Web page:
We are all too familiar with important development projects that are initiated for the wrong reasons; they are located in places where they are least beneficial economically on account of political considerations. Moreover, important contracts and licenses have been given to VIPs who are unable to execute them successfully or who sell them to other contractors in circumstances that are a negation of national interest. Sometimes well paid positions are created just to give jobs to people whose political support is considered important. The country pays for no service rendered, worse it pays for nuisance value. In some cases people are overpaid for what they do in order to keep them happy, thereby creating demoralizing disparities between reward and effort. This why corruption is antithetical to growth and development as well as precipitates violence. It makes countries backward; it retards progress, makes planning cumbersome, spreads poverty and engenders the development of underdevelopment in any social formation. Once corruption spawns poverty and want, these ubiquitous deprivations automatically breed violence. Violence to demand for legitimate rights; violence to demonstrate disaffection for state policies and violence as an expression of the contradictions inherent in the prevailing order. Violence is not just physical but psychological. Corruption buoys poverty, societal inequality, and inequitable resource distribution that fuels conflict. Corruption is, however, endemic in all aspects of Nigerian society, government and the private sector. Again, it is germane to note that, much of the corruption in the public sector is the result of the adaptation of the existing institutions to corrupt modus operandi with bureaucrats and other agents of the state following the predatory examples of, and taking instructions from, their principals in the political arena.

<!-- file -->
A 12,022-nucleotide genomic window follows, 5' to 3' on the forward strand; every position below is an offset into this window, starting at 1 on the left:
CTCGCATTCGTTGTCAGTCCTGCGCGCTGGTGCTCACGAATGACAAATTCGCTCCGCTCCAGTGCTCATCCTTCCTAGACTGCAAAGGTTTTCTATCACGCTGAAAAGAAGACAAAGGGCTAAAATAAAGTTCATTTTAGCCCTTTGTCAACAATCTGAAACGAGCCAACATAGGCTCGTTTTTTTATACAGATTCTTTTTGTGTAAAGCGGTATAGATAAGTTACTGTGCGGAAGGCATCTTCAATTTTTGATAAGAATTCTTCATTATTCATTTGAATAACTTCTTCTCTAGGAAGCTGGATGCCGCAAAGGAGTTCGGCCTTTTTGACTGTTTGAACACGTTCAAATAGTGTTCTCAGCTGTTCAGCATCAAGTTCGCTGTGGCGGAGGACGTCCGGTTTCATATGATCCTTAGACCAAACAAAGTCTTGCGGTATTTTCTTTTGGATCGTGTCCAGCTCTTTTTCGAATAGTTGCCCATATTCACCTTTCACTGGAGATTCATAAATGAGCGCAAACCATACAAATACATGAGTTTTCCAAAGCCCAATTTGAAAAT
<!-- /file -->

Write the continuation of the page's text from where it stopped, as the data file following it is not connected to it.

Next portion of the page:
The alarming rate at which corruption continues to loom large in the country, in spite of all attempts to curb it by this government, is very disturbing and indeed an abnormality. Yet, so much lip-service has been paid to the issue of fighting corruption over the years, but there is no silver lining in the horizon, until the coming of the present administration. The issue of corruption is therefore, not only worrisome and appalling but out rightly disgusting. Is it the case of police officers collecting bribe from motorists on the highways across the country that we want to talk about or various government officials at different levels of government that openly demand for gratifications before they can carry out their lawful duties. It would be recalled that some few years back CNN ran a damaging documentary about corruption in Nigeria. But in spite of this, corruption is still prevalent in the country. It needs reminding that PMB’s government has made a bold statement and taken practical steps to deal a mortal blow to corruption in the country and that the efforts have been acclaimed locally and globally too.